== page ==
Proper way to set up shop


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WPD230
September 4, 2008, 04:23 AM
Comment on this statement: A beginning gunsmith really only needs good hand tools and a very good drill press with a compound table. As you advance, you can still do almost everything with hand tools and attachments, probably adding a grinder and sander as you progress, as well as dremels and other power hand tools and drill press attachments. The very advanced shop you see in pictures that includes two or three precision Lathes, milling machines (both horizontal and vertical), drill sharpener, engraving machines and lasers, saws including band/table, shapers, tool and cutting grinders, blueing stations, etc. usually means that a lot of the machines go unused, because the art of making precision tools has been replaced to a large extent by the low cost of Chinese tools that are cheaper to buy and toss than make yourself.

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TAB
September 4, 2008, 04:34 AM
it depends on what type of gun smith you want to be. If all your going to do is general repair, then yes you most likly could get away with just hand tools and a good drill press. A lathe would be a good add-on, but I don't see it as "must have" Granted not having one will limit what you can do.

dewage83
September 4, 2008, 09:18 AM
I believe that the statement sounds good but like any hobby/profession, there are alot of hidden costs. This could be in the form of tools, machines, materials, ect.

koginam
September 4, 2008, 09:47 AM
Many shops do mainly repair work replacing broken and worn parts, fitting accessories, mounting scopes, etc...for this hand tools and a dremil will do a lot of the work. A mill / drill will be better then a drill press. If you are going to build custom guns you will need a good lathe and mill as well as a few other machines, and fixtures. I have seen many successful smiths who have lots of hand tools and little in the way of machinery.

MMCSRET
September 4, 2008, 10:56 AM
There is a distinct difference between being a gun mechanic and being a gun smith. Tools, training, and skill level is the difference. Lots of tools do not make a smith. It takes dedication and desire, too many are in it to make the quick buck, just like the rest of us, most of them resent monday and having to go back to work. I was very fortunate in that I was in a field where I could award myself meritorious days off with some regularity, IE> if I figured I deserved a day off I awarded myself one after serious consultation with the boss.(ME)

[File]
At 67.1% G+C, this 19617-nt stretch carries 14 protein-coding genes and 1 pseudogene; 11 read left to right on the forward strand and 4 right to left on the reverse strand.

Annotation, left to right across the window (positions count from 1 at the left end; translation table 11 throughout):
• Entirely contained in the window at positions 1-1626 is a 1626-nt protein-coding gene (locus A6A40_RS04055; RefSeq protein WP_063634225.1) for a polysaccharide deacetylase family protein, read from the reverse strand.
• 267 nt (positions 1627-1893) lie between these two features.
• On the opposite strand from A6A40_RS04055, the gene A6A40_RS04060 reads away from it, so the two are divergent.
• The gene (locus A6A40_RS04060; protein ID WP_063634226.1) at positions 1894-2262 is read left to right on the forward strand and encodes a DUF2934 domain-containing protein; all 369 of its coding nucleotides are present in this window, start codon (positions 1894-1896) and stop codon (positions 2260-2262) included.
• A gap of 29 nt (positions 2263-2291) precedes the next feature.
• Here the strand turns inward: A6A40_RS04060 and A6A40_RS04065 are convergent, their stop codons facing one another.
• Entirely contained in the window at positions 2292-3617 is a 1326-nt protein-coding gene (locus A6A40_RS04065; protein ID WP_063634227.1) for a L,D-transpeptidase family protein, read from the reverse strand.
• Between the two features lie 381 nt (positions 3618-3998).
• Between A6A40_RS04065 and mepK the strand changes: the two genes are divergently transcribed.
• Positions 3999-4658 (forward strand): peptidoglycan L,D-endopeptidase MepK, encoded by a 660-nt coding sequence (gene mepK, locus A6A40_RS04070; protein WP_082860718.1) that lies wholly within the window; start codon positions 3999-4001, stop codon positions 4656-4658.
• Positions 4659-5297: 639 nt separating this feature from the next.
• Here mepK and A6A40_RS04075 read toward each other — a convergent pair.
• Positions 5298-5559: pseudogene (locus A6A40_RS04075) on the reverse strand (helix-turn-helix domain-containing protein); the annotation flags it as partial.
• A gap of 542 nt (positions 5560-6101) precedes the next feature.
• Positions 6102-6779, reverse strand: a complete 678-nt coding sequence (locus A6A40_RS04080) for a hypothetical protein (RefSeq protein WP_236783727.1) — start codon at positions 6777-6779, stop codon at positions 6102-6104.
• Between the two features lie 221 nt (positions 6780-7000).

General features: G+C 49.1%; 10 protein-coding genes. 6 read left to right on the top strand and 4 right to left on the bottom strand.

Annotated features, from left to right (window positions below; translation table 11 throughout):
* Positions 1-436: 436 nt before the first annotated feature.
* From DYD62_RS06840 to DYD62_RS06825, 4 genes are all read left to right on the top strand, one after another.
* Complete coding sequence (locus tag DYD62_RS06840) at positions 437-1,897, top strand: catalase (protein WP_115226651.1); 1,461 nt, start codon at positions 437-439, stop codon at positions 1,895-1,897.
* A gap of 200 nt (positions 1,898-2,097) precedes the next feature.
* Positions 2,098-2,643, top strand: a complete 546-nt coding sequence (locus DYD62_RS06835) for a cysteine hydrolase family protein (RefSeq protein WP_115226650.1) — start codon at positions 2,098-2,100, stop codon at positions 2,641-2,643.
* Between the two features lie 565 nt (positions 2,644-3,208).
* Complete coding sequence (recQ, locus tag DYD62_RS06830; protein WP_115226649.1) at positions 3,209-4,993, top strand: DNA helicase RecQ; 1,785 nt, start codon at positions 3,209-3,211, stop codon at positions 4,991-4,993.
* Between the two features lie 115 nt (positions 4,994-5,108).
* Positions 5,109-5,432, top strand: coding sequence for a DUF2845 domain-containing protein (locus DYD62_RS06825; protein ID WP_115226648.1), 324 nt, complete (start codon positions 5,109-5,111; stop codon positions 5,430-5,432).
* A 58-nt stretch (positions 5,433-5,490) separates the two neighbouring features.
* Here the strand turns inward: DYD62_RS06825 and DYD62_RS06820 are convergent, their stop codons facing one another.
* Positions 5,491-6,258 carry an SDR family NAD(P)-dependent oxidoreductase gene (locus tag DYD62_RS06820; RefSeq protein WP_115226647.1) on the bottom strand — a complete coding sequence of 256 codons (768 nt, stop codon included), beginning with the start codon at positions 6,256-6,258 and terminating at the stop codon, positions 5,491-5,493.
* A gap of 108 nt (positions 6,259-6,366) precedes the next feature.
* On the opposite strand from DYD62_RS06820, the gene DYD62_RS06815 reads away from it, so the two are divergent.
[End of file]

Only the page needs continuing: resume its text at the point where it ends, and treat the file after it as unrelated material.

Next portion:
kevindsingleton
September 4, 2008, 02:16 PM
I would say that the statement is a little naive about how to make a living. If you can't offer full-service smithing, and all you have is a few files and a couple of screwdrivers, you're going to have to work a lot of hours to turn a profit.

I'm not even a professional, and I use a mill and lathe on almost every repair or customizing job. I don't know how you'd get by without them. I know I wouldn't want to try!

And, I don't know anyone who tosses precision tools; not even Chinese tools! Toss some my way!

VegasOPM
September 4, 2008, 04:47 PM
A mill is critical. Anyone that wants to install decent front or rear sights on a mil-spec .45 needs to mill in the dovetail.

JesseL
September 4, 2008, 04:51 PM
I agree with kevindsingleton.

I do some hobby gunsmithing, but I can't imagine doing much of what I do without my lathe and mill.

bogie
September 4, 2008, 05:02 PM
A good lathe, with plenty of room in the headstock. And that lathe needs to be -accurate- because runout in the lathe is compounded in the chamber.

A good mill.

With a good mill, you can probably save the room used by the drill press...

A computer.

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